Live Review: Nneka @ Scala (London, April 28)


A delightfully diverse not to mention hot and sweaty crowd packed out London’s Scala venue last Wednesday in anticipation of seeing future African folk/soul legend, Nneka Egbuna light up the stage. As her superb band teased the waiting masses with a low rumbling groove, the crisp voice of the petite and perfectly formed Nigerian songstress came through crystal clear on the mic to rapturous applause.

Still managing to look divine without a lick of make-up and her hair in a scruffy pony-tail, awe-struck members of the audience could be heard commenting on her arresting natural beauty. Nneka could easily go the way of many of her contemporaries and exploit her good looks to push record sales and the fact she does not, speaks volumes about her musical integrity and sense of priority; a bona fide feminist icon if ever there was one. Miss Egbuna is an artist that plays by her own rules and her very vocals embody this renegade philosophy.


Sounding like no-one but herself there really is no comparison; she’s carved a gritty but accessible niche all of her own. The band – with the main lady also occasionally playing the acoustic guitar – is as funky as you like. Sure, Nneka waxes lyrical on political and social oppression but like her 1970’s soul predecessors before her she knows you can keep the groove without undermining the seriousness of the issues at hand. On ‘The Uncomfortable Truth’ the band commenced with a smoothed-out acoustic vibe before launching into the explosion of pure sonic pleasure that is Nneka’s breakthrough track.

The crowd roared with recognition on ‘Africans’ and were richly rewarded when Egbuna and co gave a rendition that tapped into the tune’s dub roots to superlative effect. In between songs the lady from Warri, Delta State oozed easy charisma with a refreshing lack of self-consciousness. Her thick, undiluted accent is a welcome respite from the ersatz-USA kind (or Naijamerican as this reviewer calls it) favoured by some Nigerians. With absolutely no pretentions Nneka didn’t mind sharing the fact that she and the band were feeling their way through the set list, having not organised it herself. It’s difficult to imagine many other artists keeping it that real.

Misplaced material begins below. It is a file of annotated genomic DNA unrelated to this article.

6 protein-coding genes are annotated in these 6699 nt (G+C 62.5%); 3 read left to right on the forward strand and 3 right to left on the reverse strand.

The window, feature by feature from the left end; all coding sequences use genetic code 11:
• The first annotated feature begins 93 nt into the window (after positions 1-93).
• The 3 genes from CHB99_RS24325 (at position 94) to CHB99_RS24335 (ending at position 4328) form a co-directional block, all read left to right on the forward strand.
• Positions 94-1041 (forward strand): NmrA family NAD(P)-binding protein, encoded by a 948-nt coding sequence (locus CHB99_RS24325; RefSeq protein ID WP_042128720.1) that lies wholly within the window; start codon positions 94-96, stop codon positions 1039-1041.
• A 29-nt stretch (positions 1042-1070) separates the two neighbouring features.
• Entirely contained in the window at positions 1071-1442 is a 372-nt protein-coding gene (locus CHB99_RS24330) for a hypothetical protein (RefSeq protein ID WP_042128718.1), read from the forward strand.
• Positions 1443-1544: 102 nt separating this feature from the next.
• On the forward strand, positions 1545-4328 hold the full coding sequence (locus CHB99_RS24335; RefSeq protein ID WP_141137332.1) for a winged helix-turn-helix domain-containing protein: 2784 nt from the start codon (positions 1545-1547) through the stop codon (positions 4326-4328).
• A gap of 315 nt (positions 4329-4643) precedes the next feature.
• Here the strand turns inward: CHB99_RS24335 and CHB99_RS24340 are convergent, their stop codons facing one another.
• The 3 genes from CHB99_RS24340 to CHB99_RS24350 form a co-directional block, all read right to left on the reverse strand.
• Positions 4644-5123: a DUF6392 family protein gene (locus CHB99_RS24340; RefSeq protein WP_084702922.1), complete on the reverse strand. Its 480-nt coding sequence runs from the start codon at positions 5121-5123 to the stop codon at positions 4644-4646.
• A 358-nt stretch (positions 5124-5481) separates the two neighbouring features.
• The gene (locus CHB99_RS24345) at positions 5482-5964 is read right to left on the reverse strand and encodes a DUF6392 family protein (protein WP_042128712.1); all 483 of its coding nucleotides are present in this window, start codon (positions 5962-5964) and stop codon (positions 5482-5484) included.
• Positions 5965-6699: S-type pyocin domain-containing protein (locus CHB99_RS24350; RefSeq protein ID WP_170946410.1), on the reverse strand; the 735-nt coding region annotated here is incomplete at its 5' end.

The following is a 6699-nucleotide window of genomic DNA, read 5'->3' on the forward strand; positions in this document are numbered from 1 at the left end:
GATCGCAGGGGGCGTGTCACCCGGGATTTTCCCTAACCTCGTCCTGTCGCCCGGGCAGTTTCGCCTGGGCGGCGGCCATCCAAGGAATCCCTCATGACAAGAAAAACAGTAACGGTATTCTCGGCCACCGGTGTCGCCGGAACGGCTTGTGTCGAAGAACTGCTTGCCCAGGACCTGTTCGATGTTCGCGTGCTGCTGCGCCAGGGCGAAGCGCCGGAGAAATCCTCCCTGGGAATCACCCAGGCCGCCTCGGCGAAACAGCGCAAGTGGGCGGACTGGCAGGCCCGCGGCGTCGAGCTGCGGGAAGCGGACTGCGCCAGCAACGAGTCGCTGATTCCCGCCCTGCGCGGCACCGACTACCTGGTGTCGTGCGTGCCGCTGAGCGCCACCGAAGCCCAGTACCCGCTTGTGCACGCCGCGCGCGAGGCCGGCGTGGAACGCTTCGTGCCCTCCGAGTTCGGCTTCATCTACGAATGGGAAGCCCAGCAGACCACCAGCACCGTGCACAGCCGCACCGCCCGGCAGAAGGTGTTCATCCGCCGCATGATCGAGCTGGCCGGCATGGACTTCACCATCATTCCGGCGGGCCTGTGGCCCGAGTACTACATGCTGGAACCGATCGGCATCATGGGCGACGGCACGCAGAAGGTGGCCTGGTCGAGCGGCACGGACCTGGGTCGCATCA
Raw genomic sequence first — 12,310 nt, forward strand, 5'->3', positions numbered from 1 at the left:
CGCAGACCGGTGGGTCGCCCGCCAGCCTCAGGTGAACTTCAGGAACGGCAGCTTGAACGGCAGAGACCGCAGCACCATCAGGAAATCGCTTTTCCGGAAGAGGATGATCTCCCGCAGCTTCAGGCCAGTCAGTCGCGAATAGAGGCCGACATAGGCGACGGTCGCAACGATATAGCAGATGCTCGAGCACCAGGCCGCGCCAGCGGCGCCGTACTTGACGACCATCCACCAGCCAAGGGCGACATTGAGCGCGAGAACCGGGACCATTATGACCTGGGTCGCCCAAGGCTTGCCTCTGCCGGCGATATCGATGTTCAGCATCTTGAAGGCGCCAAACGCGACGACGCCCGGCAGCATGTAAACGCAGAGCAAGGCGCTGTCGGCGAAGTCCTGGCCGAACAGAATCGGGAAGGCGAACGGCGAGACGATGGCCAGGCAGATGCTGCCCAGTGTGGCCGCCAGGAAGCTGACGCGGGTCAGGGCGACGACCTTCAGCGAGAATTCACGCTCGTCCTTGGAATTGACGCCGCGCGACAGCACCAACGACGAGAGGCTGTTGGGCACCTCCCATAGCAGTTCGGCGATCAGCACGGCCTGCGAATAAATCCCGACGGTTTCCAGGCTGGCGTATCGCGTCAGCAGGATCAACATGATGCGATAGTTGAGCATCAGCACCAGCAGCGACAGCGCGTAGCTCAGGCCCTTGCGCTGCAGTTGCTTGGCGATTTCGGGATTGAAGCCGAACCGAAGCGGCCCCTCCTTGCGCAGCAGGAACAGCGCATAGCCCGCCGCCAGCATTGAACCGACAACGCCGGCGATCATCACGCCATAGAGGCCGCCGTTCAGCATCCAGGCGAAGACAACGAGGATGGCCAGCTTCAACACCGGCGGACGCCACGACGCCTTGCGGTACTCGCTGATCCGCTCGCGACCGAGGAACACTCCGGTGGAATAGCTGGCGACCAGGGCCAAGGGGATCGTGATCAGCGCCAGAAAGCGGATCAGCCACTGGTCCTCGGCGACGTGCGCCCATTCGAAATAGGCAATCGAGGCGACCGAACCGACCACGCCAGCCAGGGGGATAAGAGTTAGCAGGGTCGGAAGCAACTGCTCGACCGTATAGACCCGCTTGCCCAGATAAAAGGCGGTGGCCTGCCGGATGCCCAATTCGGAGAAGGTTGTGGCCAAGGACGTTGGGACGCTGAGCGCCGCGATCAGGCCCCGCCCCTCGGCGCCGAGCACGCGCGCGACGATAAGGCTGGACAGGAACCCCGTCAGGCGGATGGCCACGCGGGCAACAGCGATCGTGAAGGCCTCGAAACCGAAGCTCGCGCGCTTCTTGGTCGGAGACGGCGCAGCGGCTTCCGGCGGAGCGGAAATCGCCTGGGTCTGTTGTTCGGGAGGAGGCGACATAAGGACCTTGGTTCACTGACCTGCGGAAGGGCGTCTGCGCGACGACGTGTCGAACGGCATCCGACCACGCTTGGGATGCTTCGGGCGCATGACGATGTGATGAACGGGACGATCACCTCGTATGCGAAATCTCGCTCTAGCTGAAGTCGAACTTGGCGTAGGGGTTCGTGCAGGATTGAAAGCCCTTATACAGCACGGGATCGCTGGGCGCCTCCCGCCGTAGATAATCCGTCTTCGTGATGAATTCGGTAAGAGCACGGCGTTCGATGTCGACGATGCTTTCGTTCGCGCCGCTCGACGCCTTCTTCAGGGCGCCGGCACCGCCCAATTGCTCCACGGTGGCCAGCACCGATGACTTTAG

There’s also something about the universal, non-trivial nature of Nneka’s lyrics that makes others look like they’re messing around. As she explained the inspiration behind the Fela-esque ‘VIP (Vagabonds in Power)’, condemning the antics of corrupt leaders in the process, the Nigerians in the audience emphatically expressed their assent. Nneka eventually turned the whole crowd into honorary Nigerians for the night, doing their best impression of a Lagosian accent as she urged them to chant “Vagabonds in Power-ohhh!” whilst pulling at one’s ear in true ‘Are you listening?’ Naija fashion. Who wouldn’t feel proud, despite the country’s many woes, to hail from the land of the Green White and Green with a dynamic ambassador such as Nneka the Soul-Jah?

The performance of single ‘Heartbeat’ was reserved for the end of the night and being nothing short of sublime, was well worth the wait. A beautiful acoustic piano intro tantalised the audience, however they didn’t need the bassline to kick in before erupting into the deceptively catchy yet poignant chorus. Within moments, the already electric atmosphere became even more charged as the Scala went ape-wild. It was a fitting close to an amazing set.


If you fail to be enthralled by Nneka and her band, your pulse needs checking; she is without question a captivating performer. At Wednesday’s show the raw energy emitted from both artist and audience worked in perfect synergy. Certainly an early contender for live music highlight of 2010.

–Tola Ositelu

Photography by Neil Raja

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